The tale of the moose and the birch trees
A photographer on a road trip needs two things: a trigger brake foot and the courage to pull over even if the verge is tiny and there is a line of cars behind you. Forget the “Baby on Board” sign. Warning: Photographer – Frequent Stopping is what’s required. In flashing lights!
I had been driving along Bow Valley Parkway, in Banff National Park, Alberta, for only a short time when another photo-worthy vista caught my eye.
Craggy mountains covered in a punctured shroud of mist that allowed the black and white striations typical of the Rockies to be just visible in the background and stark, nearly naked birch trees standing in tall rows in the mid-distance and then the patchy white snow interrupted by straggly grass in the foreground.
It had caught my eye because of the high key contrasts. The white trunks with black lesions where branches emerged echoing the black and white of the peaks behind. All the trees were about the same height and girth, and all had a black tide mark about 2 metres up the trunk.
What’s with the black tree trunks?
I began to wonder why they would all have this blackened trunk to the same height? Was it the result of a fire? I discounted that idea – the whole trunk would be black; the lower limbs would be burnt. Hypothesis #2 – snow? Maybe this was how deep last winter’s snowfall had been. Perhaps being encased in snow sends the white bark black? This seemed like a reasonable explanation to me so, inner scientist satisfied, I began to snap away all the while imagining how this contrasting collage would look after I had “Snapseeded” it. The white snow, the black-footed trees, white trunks against the black and white striped slopes in HDR and high structure – this was a winning shot for sure!
After a few minutes zooming in and out, changing my point of view and switching angles, another car pulled up next to mine. I looked without looking. Maybe they were swapping drivers. Maybe they needed to get something from the back of the car. My photographer’s territorial hackles began to rise.
This was my frame!
Get yourself your own shot!
My personal space, already violated by the car, was further assaulted when a guy got out with a bigger camera – a longer lens – a man with a Canon!
This guy was a shot-parasite! The type who sees someone else taking a photo and thinks “Oh I wonder what they are taking? I will cash in on their scouting ability and steal their shot with my f2.8 ultra-fast bit of glass!”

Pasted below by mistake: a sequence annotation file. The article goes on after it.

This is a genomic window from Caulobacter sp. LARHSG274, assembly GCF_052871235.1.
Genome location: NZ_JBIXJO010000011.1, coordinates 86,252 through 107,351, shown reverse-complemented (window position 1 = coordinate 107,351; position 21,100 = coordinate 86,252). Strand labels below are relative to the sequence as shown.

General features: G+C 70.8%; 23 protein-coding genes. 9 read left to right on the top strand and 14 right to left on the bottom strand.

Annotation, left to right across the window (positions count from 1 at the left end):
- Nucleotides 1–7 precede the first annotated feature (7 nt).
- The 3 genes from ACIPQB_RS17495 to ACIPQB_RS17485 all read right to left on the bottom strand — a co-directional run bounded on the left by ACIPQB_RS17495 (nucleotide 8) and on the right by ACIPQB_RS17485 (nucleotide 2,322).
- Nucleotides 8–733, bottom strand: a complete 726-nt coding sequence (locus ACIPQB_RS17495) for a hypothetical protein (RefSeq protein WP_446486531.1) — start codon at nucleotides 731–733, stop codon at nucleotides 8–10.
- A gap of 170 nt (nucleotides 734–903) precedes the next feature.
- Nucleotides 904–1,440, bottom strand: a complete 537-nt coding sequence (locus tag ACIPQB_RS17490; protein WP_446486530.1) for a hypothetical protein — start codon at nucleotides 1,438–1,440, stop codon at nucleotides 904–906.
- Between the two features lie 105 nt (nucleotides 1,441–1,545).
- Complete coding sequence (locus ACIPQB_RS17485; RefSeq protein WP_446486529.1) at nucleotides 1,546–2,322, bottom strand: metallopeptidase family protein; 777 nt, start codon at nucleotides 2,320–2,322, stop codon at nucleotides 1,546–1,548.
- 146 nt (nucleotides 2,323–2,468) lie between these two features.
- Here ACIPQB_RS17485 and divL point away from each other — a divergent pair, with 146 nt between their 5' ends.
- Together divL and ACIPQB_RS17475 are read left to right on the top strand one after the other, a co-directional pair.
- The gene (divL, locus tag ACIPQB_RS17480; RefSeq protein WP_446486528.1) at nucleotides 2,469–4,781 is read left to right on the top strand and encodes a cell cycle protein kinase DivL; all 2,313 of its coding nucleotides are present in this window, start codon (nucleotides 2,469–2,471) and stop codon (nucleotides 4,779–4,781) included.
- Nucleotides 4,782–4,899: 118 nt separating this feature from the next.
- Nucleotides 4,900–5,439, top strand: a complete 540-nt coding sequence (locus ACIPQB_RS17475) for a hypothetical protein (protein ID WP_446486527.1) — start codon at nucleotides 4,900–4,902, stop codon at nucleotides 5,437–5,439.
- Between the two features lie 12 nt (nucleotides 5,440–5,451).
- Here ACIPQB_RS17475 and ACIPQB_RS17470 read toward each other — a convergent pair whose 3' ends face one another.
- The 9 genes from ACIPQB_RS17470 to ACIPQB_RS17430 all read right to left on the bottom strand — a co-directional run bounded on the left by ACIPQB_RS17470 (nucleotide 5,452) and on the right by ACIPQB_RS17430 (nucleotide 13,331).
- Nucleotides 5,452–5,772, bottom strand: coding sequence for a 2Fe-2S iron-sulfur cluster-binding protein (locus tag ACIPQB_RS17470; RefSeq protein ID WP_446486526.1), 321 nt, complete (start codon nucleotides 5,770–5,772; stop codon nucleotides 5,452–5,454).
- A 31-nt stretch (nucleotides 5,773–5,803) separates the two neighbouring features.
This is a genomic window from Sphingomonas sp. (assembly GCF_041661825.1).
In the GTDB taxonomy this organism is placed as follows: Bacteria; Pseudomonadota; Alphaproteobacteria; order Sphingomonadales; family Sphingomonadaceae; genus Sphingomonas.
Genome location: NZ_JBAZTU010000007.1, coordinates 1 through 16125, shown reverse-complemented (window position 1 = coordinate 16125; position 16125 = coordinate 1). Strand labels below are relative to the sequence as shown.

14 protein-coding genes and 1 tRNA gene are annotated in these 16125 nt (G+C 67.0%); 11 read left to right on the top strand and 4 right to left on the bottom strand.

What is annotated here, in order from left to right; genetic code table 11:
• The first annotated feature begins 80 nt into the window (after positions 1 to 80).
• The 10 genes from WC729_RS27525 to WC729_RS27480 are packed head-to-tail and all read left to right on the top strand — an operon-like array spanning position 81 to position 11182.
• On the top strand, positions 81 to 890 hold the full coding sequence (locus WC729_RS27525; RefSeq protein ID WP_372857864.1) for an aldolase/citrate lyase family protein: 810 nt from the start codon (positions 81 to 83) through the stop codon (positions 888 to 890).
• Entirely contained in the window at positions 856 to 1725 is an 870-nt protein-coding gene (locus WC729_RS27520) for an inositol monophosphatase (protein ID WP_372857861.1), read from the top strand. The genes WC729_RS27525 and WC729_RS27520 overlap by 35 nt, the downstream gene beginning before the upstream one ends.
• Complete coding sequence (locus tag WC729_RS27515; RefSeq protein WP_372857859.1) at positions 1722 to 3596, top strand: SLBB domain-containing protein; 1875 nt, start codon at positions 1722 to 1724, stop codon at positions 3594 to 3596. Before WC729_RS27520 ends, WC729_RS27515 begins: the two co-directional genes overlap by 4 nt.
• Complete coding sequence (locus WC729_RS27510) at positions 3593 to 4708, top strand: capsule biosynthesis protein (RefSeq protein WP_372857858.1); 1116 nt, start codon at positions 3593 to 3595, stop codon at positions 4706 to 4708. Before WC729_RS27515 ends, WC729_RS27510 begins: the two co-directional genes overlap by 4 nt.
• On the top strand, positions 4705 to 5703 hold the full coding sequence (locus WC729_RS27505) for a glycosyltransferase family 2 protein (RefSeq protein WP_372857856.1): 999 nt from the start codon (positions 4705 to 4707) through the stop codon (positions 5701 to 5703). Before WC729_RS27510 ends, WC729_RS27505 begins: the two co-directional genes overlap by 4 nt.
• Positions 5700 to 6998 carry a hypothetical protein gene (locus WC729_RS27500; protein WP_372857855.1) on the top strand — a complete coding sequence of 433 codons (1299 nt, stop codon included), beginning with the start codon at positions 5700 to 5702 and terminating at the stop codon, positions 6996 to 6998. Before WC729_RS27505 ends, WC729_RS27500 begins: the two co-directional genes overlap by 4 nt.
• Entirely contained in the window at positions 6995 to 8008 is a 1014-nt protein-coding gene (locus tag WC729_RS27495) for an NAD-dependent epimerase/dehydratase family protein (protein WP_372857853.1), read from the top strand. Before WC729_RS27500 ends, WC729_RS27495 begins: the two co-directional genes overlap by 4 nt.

Hmmph! I thought patting my Lumix tenderly, “It’s not how big it is buster! It’s what you do with it that counts!
His travelling companion stayed in the car; a bored look on her face. My original displeasure vanished and turned to smugness. As a photographer travelling solo, I didn’t have to worry about apologising for the constant stops to take yet another picture of another snow-covered tree that looked the same as the last five snow-covered trees. Trying to explain “good light” to those who can’t imagine through the lens is close to impossible – they never understand.
We clicked away taking a few shots; me feeling a little uneasy. I had done the hard yards to get to this black and white frenzy of contrasts! I had already had a short hike along a trail to the Johnson Canyon Lower Falls, slipping and sliding along a treacherous boardwalk dizzyingly close to a deep ravine! I had already risked my life and limb on a slippy-slidey road! This girl from Oz was not used to snow, and I spent an hour or so driving through slush thinking I was going to die, wondering should I have chains on my wheels and trying to remember what that driving instructor had told me to do 40 years ago if I ever got into a skid.
My inner adult triumphed. I relaxed and smiled. Mr Canon and I began to talk. He agreed the contrast was great. We enjoyed the quiet beauty of the Rocky Mountains.
I quipped “all we need now is a great big moose with huge antlers to emerge from between the trees and stand majestically before us while bellowing a warning”. He liked that idea. “Did you see a moose already?” he asked; hopefully. I contemplated saying yes. We laughed and then we waited as if thinking it would make it happen. We stopped shooting. Would the moose come? An elk would do. Heck! A little deer would be enough! I looked one way standing on my tippy toes searching for a tell-tale rustling of grass. He scanned the short horizon intent on finding something – anything.
A small noise distracted us both. I am sure I heard breaking glass. Perhaps it was the cold air shattering. The woman in the car had finally gotten out to hurry the man along. I had forgotten about her. The disturbance ended our waiting – that shared moment of magic vanished. I got back into my car and drove on. I stopped a kilometre down the road at another impossibly emerald lake where the snow was still lying on the ground making it look like a scrap of old carpet – threadbare and patchy. I wondered if he had stayed and waited for the moose.
In the end, I was disappointed with the shot. I guess after the interaction with Mr Canon I expected it to be different. Bigger. Grander. It was one of those times when the camera cannot see what the eye feels. It does not see the stillness, it does not smell the crisp, pine scent. It does not hear the crunch of the snow under your boots. It does not feel the cold air filling your lungs and it does not share a brief moment with a stranger waiting for a moose to appear.
Check out some of my other stories about my vacation in Canada.